Alternatively, one could believe that Moscow is deliberately lying about the actions of its own forces.

Consider that…

The massacre at Olenivka coincides horribly with the release of an atrocious video on Telegram depicting a Russian soldier mutilating the genitals of a Ukrainian POW while two other soldiers watch. In a separate video, the soldier is then killed with a shot to the head. A Russian military vehicle with the pro-Ukraine invasion ‘Z’ emblem can be seen in the background.

It should go without saying that prisoners of war are entitled to humane treatment regardless of which side they are on as defined in the Geneva Convention. (Yes, that includes Russian POWs, several of whom were apparently maimed or killed in Ukrainian captivity based on videos in March and April). If POWs are allegedly culpable of war crimes, than they are entitled a fair, non-kangaroo court trial with due process to ascertain guilt or innocence.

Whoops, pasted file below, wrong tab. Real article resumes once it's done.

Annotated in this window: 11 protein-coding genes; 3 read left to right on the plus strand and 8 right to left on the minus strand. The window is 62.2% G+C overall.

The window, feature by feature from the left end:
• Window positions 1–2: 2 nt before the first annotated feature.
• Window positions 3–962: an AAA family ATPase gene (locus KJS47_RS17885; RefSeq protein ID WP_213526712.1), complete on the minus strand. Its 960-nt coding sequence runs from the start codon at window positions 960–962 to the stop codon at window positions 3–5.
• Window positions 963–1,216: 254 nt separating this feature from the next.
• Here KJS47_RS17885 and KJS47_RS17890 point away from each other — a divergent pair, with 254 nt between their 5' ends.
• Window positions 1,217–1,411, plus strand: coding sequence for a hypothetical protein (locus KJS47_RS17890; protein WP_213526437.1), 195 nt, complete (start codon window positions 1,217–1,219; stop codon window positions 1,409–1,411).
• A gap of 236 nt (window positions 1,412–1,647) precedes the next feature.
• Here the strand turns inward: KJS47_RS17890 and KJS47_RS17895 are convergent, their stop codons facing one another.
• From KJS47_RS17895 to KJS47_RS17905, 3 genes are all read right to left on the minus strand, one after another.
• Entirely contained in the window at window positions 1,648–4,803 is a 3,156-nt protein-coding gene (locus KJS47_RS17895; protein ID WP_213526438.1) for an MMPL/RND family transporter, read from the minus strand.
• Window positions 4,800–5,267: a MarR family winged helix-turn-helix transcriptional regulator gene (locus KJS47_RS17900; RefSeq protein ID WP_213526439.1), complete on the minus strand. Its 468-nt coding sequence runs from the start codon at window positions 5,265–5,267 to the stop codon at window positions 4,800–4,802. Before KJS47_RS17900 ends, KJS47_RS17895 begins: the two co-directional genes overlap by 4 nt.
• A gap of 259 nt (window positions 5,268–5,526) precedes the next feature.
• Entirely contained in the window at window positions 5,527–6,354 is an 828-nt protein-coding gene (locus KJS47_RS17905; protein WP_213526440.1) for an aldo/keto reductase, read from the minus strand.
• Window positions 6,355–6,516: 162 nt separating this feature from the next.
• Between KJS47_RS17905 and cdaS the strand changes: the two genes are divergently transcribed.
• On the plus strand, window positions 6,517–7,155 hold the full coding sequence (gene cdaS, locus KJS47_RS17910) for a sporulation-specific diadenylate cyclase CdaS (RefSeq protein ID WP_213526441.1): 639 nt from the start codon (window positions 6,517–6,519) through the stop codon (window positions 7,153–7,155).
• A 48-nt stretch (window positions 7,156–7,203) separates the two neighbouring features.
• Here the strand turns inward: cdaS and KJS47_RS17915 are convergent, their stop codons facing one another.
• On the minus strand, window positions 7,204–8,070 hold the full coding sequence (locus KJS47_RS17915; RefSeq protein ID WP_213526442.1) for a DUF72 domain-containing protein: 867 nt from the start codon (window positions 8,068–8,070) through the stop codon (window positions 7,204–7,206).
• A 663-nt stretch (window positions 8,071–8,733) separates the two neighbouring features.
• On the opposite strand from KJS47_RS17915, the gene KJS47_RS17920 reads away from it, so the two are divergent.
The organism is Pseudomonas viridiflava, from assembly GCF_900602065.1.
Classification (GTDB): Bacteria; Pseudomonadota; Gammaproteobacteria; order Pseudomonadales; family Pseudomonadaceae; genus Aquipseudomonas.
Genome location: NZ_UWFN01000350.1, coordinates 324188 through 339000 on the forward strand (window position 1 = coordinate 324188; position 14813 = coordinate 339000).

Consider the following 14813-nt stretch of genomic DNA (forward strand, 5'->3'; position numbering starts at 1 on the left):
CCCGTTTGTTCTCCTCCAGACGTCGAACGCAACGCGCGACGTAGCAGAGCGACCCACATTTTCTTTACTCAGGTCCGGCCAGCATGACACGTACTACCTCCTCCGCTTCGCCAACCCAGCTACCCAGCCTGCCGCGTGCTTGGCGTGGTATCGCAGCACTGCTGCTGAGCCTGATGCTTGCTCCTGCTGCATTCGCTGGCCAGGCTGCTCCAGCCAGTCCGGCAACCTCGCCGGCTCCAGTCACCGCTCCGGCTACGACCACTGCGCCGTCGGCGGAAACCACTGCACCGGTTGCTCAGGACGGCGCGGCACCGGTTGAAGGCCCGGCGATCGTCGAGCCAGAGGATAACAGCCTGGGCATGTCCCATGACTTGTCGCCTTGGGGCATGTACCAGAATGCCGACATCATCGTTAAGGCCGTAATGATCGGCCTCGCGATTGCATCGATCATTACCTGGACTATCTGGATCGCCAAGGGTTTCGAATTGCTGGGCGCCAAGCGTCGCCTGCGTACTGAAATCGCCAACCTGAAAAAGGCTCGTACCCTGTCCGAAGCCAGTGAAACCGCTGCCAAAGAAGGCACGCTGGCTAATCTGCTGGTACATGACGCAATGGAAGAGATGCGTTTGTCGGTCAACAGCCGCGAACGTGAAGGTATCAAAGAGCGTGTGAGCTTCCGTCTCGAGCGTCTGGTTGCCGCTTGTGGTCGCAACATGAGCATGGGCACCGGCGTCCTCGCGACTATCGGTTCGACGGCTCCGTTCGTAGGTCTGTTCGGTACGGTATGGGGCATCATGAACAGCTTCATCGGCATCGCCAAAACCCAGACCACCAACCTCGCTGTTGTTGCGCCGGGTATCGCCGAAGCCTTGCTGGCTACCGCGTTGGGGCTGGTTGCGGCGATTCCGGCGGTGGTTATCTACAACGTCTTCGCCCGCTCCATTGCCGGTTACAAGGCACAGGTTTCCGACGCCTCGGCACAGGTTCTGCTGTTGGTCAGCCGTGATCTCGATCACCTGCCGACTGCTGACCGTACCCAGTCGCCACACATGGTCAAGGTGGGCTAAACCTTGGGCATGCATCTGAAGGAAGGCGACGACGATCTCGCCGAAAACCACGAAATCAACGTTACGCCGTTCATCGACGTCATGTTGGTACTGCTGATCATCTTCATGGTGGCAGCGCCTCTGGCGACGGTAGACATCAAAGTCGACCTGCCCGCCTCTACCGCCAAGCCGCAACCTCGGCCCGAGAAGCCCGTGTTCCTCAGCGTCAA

Incidents such as that at Olenivka should receive the scrutiny of an independent investigation to determine exactly who was responsible for the killing of more than fifty sleeping men.